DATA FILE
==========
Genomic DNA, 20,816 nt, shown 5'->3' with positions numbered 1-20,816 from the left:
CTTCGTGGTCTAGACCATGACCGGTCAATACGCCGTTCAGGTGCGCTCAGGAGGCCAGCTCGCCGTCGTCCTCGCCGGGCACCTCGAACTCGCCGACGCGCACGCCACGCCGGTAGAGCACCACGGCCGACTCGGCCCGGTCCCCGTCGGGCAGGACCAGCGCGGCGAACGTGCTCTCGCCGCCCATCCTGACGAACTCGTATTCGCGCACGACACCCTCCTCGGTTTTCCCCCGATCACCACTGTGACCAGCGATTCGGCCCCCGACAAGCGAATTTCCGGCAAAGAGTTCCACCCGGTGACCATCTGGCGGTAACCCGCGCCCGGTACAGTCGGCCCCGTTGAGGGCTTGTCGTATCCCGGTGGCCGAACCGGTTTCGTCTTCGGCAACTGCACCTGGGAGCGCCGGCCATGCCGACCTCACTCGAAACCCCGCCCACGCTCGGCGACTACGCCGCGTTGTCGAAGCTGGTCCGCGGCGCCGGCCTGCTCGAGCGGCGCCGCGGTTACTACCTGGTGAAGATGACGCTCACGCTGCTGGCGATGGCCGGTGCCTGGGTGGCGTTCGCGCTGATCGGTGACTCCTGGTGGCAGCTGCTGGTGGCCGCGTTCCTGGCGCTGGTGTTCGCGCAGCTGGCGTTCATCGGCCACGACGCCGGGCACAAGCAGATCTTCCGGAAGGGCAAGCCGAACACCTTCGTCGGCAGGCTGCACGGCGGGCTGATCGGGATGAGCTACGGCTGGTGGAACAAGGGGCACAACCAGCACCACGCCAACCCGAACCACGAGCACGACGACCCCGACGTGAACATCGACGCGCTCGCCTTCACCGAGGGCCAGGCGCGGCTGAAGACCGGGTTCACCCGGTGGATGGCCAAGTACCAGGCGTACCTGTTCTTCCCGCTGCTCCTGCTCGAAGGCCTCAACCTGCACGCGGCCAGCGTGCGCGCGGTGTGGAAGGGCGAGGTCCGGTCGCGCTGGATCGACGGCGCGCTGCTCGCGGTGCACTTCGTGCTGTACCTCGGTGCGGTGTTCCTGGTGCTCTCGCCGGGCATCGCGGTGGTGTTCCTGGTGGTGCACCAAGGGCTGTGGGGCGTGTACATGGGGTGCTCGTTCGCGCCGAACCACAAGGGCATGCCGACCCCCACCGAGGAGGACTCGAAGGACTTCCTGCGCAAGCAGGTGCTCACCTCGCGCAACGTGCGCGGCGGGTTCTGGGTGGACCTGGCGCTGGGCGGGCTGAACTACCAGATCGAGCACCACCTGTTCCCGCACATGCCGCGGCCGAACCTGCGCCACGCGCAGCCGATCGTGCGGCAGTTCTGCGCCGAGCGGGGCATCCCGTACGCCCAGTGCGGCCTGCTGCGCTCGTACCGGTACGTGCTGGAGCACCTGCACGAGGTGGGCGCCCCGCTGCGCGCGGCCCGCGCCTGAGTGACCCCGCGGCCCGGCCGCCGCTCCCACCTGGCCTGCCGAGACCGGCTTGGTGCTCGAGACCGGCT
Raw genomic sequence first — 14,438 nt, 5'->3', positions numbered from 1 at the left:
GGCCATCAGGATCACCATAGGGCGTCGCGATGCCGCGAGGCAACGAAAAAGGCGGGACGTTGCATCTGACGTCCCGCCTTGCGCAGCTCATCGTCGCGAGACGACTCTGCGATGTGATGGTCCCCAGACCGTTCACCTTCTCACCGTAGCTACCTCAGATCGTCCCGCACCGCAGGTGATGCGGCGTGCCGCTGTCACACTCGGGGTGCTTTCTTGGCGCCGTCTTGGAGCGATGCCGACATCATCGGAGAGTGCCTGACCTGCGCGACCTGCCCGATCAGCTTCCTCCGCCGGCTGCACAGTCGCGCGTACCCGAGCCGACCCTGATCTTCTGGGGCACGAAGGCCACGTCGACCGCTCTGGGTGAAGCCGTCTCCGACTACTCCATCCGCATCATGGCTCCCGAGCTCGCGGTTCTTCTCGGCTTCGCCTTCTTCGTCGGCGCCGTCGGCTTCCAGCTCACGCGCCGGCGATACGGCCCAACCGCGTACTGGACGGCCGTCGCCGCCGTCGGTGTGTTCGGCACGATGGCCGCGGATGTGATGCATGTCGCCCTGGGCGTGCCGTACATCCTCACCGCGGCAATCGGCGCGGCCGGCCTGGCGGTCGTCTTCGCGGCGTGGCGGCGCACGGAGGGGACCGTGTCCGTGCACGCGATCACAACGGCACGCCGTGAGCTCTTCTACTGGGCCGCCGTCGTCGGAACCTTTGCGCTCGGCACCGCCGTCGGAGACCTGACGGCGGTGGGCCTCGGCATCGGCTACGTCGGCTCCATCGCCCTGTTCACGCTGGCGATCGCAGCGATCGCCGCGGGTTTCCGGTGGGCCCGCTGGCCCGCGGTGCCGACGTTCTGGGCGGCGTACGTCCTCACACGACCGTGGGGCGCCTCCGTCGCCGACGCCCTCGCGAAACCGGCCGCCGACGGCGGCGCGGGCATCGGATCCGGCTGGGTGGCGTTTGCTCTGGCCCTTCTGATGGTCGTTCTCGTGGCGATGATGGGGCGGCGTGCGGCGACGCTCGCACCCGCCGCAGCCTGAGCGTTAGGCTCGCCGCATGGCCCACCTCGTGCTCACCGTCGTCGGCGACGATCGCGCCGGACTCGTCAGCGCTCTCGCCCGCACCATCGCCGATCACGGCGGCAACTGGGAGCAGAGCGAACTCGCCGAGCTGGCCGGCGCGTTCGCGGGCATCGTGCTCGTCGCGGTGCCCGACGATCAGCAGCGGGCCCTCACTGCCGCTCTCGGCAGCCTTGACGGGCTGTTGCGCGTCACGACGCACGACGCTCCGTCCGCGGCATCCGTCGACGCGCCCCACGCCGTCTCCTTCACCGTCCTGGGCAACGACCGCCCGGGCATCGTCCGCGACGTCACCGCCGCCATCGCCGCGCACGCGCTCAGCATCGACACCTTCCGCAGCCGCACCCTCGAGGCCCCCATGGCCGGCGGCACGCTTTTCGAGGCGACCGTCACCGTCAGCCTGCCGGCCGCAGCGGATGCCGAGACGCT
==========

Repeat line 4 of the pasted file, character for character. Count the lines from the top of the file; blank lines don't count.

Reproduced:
GGCCATCAGGATCACCATAGGGCGTCGCGATGCCGCGAGGCAACGAAAAAGGCGGGACGTTGCATCTGACGTCCCGCCTTGCGCAGCTCATCGTCGCGAGACGACTCTGCGATGTGATGGTCCCCAGACCGTTCACCTTCTCACCGTAGCTACCTCAGATCGTCCCGCACCGCAGGTGATGCGGCGTGCCGCTGTCACACTCGGGGTGCTTTCTTGGCGCCGTCTTGGAGCGATGCCGACATCATCGGAGAGTGCCTGACCTGCGCGACCTGCCCGATCAGCTTCCTCCGCCGGCTGCACAGTCGCGCGTACCCGAGCCGACCCTGATCTTCTGGGGCACGAAGGCCACGTCGACCGCTCTGGGTGAAGCCGTCTCCGACTACTCCATCCGCATCATGGCTCCCGAGCTCGCGGTTCTTCTCGGCTTCGCCTTCTTCGTCGGCGCCGTCGGCTTCCAGCTCACGCGCCGGCGATACGGCCCAACCGCGTACTGGACGGCCGTCGCCGCCGTCGGTGTGTTCGGCACGATGGCCGCGGATGTGATGCATGTCGCCCTGGGCGTGCCGTACATCCTCACCGCGGCAATCGGCGCGGCCGGCCTGGCGGTCGTCTTCGCGGCGTGGCGGCGCACGGAGGGGACCGTGTCCGTGCACGCGATCACAACGGCACGCCGTGAGCTCTTCTACTGGGCCGCCGTCGTCGGAACCTTTGCGCTCGGCACCGCCGTCGGAGACCTGACGGCGGTGGGCCTCGGCATCGGCTACGTCGGCTCCATCGCCCTGTTCACGCTGGCGATCGCAGCGATCGCCGCGGGTTTCCGGTGGGCCCGCTGGCCCGCGGTGCCGACGTTCTGGGCGGCGTACGTCCTCACACGACCGTGGGGCGCCTCCGTCGCCGACGCCCTCGCGAAACCGGCCGCCGACGGCGGCGCGGGCATCGGATCCGGCTGGGTGGCGTTTGCTCTGGCCCTTCTGATGGTCGTTCTCGTGGCGATGATGGGGCGGCGTGCGGCGACGCTCGCACCCGCCGCAGCCTGAGCGTTAGGCTCGCCGCATGGCCCACCTCGTGCTCACCGTCGTCGGCGACGATCGCGCCGGACTCGTCAGCGCTCTCGCCCGCACCATCGCCGATCACGGCGGCAACTGGGAGCAGAGCGAACTCGCCGAGCTGGCCGGCGCGTTCGCGGGCATCGTGCTCGTCGCGGTGCCCGACGATCAGCAGCGGGCCCTCACTGCCGCTCTCGGCAGCCTTGACGGGCTGTTGCGCGTCACGACGCACGACGCTCCGTCCGCGGCATCCGTCGACGCGCCCCACGCCGTCTCCTTCACCGTCCTGGGCAACGACCGCCCGGGCATCGTCCGCGACGTCACCGCCGCCATCGCCGCGCACGCGCTCAGCATCGACACCTTCCGCAGCCGCACCCTCGAGGCCCCCATGGCCGGCGGCACGCTTTTCGAGGCGACCGTCACCGTCAGCCTGCCGGCCGCAGCGGATGCCGAGACGCT